The bodies of 227 victims, aged between five and 14, were found near the coastal town of Huanchaco, north of Peru’s capital Lima.
The children were believed to have been sacrificed over 500 years ago.
The discovery comes barely a year after 200 child victims of human sacrifice were found at two other sites in the country.
Archaeologists told AFP news agency that some of the bodies in this latest collection still had hair and skin when they were dug up.
The children show signs of being killed during wet weather, and were buried facing the sea, meaning they were probably sacrificed to appease the Chimú’s gods.
It is unclear in which year the incident took place.
The Chimú resided along Peru’s northern coast and were were one of the region’s most powerful civilisations. They reached prominence between 1200 and 1400 before being conquered by the Incas, who were in turn conquered by the Spanish.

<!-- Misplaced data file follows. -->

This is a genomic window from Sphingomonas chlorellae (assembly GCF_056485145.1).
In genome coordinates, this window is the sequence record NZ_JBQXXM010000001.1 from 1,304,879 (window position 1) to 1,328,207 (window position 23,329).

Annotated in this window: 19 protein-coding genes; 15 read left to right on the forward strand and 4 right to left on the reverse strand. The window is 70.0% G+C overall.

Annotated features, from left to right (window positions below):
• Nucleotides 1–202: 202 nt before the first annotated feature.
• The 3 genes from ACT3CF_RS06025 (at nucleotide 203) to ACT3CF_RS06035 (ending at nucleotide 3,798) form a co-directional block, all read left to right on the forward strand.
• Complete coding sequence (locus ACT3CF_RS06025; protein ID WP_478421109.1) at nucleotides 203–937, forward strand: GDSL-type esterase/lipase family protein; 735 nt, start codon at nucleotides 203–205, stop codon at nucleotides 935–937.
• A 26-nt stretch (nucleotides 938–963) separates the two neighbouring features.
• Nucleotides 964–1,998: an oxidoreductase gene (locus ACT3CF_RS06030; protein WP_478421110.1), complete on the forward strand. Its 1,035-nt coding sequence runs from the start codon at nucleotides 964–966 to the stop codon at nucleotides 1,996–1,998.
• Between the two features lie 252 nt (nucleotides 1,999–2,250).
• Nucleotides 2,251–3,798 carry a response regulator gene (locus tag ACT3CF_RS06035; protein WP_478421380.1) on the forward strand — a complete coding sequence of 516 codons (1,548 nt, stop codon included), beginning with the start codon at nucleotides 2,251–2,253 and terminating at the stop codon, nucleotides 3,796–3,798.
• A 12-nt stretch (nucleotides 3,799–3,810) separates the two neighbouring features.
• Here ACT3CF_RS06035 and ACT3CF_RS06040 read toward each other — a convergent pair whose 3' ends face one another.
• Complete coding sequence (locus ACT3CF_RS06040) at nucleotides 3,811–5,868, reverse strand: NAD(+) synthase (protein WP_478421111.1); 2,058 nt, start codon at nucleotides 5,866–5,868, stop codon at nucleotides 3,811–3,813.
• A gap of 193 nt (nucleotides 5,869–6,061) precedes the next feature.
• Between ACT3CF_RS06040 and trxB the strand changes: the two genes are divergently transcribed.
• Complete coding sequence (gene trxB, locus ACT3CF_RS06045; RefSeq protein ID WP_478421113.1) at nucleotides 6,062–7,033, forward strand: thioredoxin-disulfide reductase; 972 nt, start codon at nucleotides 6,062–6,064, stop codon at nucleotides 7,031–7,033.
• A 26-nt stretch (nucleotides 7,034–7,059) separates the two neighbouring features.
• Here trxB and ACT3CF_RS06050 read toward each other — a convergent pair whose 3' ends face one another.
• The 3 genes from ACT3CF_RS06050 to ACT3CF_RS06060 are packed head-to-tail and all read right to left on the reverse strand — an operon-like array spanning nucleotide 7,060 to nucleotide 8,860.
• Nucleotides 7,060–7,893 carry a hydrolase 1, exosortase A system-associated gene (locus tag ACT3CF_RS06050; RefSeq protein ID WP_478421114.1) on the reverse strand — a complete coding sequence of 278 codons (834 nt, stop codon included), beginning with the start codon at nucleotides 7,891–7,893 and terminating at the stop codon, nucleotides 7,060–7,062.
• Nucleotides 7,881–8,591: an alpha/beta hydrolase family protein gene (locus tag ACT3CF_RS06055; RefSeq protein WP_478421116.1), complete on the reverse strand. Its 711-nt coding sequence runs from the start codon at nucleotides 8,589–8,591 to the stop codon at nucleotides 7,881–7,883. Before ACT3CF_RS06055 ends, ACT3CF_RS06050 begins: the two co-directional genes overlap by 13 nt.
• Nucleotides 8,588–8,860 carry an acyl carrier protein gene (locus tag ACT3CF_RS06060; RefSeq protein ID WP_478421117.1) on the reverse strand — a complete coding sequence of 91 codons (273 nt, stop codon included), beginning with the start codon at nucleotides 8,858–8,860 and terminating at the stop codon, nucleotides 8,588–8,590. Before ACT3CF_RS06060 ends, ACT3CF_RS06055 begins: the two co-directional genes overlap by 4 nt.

They worshipped a moon god called Shi which, unlike the Incas, they believed was more powerful than the sun. Devotees regularly used sacrifice and other offerings during spiritual rituals.
Excavation work is continuing at the mass burial site, and archaeologists say more bodies may still be discovered.
“It’s uncontrollable, this thing with the children,” chief archaeologist Feren Castillo told AFP. “Wherever you dig, there’s another one”.